"For the director of music. Of David. A psalm.
1 O LORD, you have searched me and you know me.
2 You know when I sit and when I rise; you perceive my thoughts from afar.
3 You discern my going out and my lying down; you are familiar with all my ways.
4 Before a word is on my tongue you know it completely, O LORD.
5 You hem me in—behind and before; you have laid your hand upon me. "

Later on in the passage, David continues with his thoughts regarding being uniquely created. He continues in verses 13 through 15 saying:

" For you created my inmost being; you knit me together in my mother's womb.
I praise you because I am fearfully and wonderfully made; your works are wonderful, I know that full well.
My frame was not hidden from you when I was made in the secret place. "

My point in saying all this.. well. It's quite simple really. Everyone is different and we are made differently for a reason. There are no mistakes in the way we were made and it's about time we start appreciating our differences for what they are. Gifts.

Okay, so this idea differences as gifts wasn't all my usual way of thinking. But a recent who documentary on HBO family got me wondering. The show highlighted children with a variety of differences (I'm not limiting myself to disability, but also unique talents that are not often seen).

As one child puts it, "Everyone is special in their own kind of way,"

Henry Anderson is just another example. Unlike most boys, he is interested in ballet and dance. He has been dancing for seven years, since he was four years old.

10-year-old Patrick is another example of how differences don't have to overwhelm your life. Although Patrick is blind, he goes to a regular school and likes to be seen as a regular kid. Having to read using braille may seem a hassle to most kids. But he chooses to see the many good sides to his disability.

"Since I use my fingers, I can read in the dark without my parents noticing," he said

Eight-year-old Erin often gets asked why she is the way she is. Being little, this is often a difficult question to answer. Her reply:

"That's just the way I was made ."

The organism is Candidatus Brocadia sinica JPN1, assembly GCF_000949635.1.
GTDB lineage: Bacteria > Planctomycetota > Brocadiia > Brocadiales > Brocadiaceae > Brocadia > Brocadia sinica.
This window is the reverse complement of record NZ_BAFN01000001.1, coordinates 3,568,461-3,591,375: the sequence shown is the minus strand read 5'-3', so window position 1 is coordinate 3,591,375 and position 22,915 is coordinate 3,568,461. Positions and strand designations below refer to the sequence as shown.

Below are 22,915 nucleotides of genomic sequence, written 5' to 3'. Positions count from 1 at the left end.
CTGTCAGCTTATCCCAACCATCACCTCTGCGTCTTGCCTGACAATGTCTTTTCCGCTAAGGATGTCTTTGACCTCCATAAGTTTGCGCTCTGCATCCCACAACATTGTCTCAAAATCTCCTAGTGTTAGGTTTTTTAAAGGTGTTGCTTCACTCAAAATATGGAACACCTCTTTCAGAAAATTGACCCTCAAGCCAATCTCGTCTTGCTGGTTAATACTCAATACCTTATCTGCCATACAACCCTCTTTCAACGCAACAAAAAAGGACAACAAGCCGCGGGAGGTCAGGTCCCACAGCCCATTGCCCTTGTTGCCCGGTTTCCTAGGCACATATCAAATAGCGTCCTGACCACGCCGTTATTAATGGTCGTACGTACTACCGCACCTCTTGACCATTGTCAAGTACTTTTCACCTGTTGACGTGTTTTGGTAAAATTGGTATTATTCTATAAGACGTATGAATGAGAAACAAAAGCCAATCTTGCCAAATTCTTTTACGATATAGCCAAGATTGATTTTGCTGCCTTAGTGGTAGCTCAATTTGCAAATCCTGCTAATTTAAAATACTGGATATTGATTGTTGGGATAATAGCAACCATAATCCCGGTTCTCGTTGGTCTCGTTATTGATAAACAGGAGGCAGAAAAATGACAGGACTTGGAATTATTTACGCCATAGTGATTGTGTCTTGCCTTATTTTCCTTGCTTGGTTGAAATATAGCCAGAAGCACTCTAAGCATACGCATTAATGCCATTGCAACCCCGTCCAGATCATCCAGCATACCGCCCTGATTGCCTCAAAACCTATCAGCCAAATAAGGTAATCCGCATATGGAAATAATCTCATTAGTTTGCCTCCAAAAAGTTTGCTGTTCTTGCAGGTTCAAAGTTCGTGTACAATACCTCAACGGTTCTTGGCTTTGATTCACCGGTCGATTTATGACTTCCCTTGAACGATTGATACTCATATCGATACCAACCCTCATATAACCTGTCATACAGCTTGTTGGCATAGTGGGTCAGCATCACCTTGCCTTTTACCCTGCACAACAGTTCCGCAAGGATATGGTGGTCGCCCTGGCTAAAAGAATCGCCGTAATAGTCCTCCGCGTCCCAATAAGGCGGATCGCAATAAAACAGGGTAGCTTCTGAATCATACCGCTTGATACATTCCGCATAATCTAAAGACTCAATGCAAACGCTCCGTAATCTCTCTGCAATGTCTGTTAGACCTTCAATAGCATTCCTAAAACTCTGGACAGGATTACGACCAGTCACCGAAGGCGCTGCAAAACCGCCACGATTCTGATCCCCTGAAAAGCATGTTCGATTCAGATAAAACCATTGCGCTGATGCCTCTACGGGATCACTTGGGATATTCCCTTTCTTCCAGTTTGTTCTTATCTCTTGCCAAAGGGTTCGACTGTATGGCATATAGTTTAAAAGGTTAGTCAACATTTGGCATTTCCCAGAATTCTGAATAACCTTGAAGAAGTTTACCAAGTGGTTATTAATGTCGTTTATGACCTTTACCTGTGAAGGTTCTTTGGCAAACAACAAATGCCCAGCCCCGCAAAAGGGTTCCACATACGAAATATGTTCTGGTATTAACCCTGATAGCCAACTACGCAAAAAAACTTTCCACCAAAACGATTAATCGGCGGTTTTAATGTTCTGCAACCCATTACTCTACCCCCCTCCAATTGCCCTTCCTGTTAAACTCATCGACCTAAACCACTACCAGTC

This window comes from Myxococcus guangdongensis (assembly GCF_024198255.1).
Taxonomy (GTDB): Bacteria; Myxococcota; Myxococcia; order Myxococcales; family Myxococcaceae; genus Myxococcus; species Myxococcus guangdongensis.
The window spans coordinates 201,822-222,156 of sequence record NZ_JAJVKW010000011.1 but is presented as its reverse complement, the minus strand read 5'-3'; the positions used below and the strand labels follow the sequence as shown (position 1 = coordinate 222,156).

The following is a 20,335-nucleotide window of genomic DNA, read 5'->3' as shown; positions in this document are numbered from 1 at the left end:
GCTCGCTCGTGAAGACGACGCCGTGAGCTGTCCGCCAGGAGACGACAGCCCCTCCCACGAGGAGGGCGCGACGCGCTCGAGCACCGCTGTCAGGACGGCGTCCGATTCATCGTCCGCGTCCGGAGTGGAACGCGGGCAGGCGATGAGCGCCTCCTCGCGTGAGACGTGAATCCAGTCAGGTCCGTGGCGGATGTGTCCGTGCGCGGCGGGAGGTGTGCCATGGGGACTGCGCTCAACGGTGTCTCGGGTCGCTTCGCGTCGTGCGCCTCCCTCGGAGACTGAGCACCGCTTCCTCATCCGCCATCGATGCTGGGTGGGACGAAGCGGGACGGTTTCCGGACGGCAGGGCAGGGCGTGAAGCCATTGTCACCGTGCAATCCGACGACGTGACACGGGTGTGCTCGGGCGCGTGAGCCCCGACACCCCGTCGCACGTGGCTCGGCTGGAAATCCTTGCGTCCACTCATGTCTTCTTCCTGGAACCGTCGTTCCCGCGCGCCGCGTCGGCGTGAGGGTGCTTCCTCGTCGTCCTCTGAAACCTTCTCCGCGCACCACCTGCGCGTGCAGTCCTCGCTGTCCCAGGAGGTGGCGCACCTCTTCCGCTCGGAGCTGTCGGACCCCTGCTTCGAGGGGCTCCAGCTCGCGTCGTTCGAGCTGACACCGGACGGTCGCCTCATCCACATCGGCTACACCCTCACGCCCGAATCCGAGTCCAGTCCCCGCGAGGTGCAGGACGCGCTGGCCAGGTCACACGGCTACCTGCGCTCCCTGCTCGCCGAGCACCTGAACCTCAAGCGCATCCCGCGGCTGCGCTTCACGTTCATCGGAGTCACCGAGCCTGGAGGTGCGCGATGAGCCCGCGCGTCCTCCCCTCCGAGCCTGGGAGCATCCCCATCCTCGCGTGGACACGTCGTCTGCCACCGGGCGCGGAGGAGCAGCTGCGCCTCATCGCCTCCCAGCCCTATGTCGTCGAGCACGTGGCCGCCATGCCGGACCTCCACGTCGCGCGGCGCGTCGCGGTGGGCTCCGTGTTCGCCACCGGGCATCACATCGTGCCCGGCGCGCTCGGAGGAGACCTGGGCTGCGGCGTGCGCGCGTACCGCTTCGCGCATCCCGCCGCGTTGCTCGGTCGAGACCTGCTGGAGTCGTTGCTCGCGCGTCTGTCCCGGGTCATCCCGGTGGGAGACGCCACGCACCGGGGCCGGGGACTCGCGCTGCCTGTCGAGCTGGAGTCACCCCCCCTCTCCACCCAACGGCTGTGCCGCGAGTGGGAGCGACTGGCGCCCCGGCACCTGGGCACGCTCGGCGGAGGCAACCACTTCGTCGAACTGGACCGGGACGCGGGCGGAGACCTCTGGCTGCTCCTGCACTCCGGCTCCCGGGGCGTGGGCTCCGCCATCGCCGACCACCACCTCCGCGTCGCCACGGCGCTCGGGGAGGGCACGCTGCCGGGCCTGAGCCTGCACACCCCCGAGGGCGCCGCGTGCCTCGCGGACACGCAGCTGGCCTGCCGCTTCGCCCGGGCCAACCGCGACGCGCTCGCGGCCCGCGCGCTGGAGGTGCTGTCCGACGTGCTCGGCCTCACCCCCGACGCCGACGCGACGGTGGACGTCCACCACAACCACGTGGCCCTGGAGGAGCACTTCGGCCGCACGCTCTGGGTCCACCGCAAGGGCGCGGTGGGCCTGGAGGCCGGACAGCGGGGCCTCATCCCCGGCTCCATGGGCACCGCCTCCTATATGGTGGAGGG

When asked about how to cope with one's differences, one child simply replied: "Don't let them (other people) get you down, just stand tall."

-- --

Citation for TV Program: "Happy to Nappy and other stories of me", HBO Family channel 309 at 6:55 p.m., October 14, 2007. (Original air date: February 24, 2004 )

Friday, October 26, 2007

Another post on Autism.


It's been a long and busy week. I'm still getting adjusted to having a new job and there's still a lot to be done before I move out in November. But that's just a part of life, I guess. I'm kind of grateful that I have a lot to do. It makes me feel useful and doesn't give me time to feel "sorry" or have pity on myself. I tend to do that sometimes now that a majority of my friends are gone. But I shouldn't. After all, I have a lot of good going on in my life right now. A new apartment, a new job. What more could a independent woman ask for?

I don't know.

Anyway, on to today's post.

Since I have been talking about perseverance and patience in my life, I thought I would highlight others with the same prospective. (Okay, part of my decision to write about this was because the movie happened to be on, but still..) Some of you may know what movie I'm talking about. It's called Miracle Run. Based on the true story of the Morgan family, the movie chronicles the daily struggle of a mother trying to do right with her children despite the devastating diagnosis of autism. For those of you that are unfamiliar, autism is a brain disorder that affects social interaction and communication skills. In some cases, this diagnosis leads to the institutionalization of people. Unwilling to accept this, Corrrine Morgan made it her mission to get her twin sons the best education possible. At a early age, she began to research her children's rights to a normal education with such adaptations as a IEP etc.